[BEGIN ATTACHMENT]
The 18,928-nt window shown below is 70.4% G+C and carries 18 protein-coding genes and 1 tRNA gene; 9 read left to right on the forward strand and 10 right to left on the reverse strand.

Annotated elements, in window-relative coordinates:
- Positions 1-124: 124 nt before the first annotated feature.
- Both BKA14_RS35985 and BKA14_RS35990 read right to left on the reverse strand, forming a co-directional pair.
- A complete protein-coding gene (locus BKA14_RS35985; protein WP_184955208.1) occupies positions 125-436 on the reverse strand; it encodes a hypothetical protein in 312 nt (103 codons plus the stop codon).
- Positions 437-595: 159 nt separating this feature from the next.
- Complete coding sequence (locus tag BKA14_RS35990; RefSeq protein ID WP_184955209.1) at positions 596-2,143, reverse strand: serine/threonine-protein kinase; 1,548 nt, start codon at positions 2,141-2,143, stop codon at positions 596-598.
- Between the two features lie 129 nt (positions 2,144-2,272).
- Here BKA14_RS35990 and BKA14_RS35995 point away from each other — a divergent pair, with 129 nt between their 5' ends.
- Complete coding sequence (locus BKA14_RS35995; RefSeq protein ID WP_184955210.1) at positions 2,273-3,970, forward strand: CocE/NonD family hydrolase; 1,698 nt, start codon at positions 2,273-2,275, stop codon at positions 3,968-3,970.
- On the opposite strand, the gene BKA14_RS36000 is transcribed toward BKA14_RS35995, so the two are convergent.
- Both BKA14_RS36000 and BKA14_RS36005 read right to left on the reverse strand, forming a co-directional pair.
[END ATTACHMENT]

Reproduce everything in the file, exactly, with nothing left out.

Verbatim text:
The 18,928-nt window shown below is 70.4% G+C and carries 18 protein-coding genes and 1 tRNA gene; 9 read left to right on the forward strand and 10 right to left on the reverse strand.

Annotated elements, in window-relative coordinates:
- Positions 1-124: 124 nt before the first annotated feature.
- Both BKA14_RS35985 and BKA14_RS35990 read right to left on the reverse strand, forming a co-directional pair.
- A complete protein-coding gene (locus BKA14_RS35985; protein WP_184955208.1) occupies positions 125-436 on the reverse strand; it encodes a hypothetical protein in 312 nt (103 codons plus the stop codon).
- Positions 437-595: 159 nt separating this feature from the next.
- Complete coding sequence (locus tag BKA14_RS35990; RefSeq protein ID WP_184955209.1) at positions 596-2,143, reverse strand: serine/threonine-protein kinase; 1,548 nt, start codon at positions 2,141-2,143, stop codon at positions 596-598.
- Between the two features lie 129 nt (positions 2,144-2,272).
- Here BKA14_RS35990 and BKA14_RS35995 point away from each other — a divergent pair, with 129 nt between their 5' ends.
- Complete coding sequence (locus BKA14_RS35995; RefSeq protein ID WP_184955210.1) at positions 2,273-3,970, forward strand: CocE/NonD family hydrolase; 1,698 nt, start codon at positions 2,273-2,275, stop codon at positions 3,968-3,970.
- On the opposite strand, the gene BKA14_RS36000 is transcribed toward BKA14_RS35995, so the two are convergent.
- Both BKA14_RS36000 and BKA14_RS36005 read right to left on the reverse strand, forming a co-directional pair.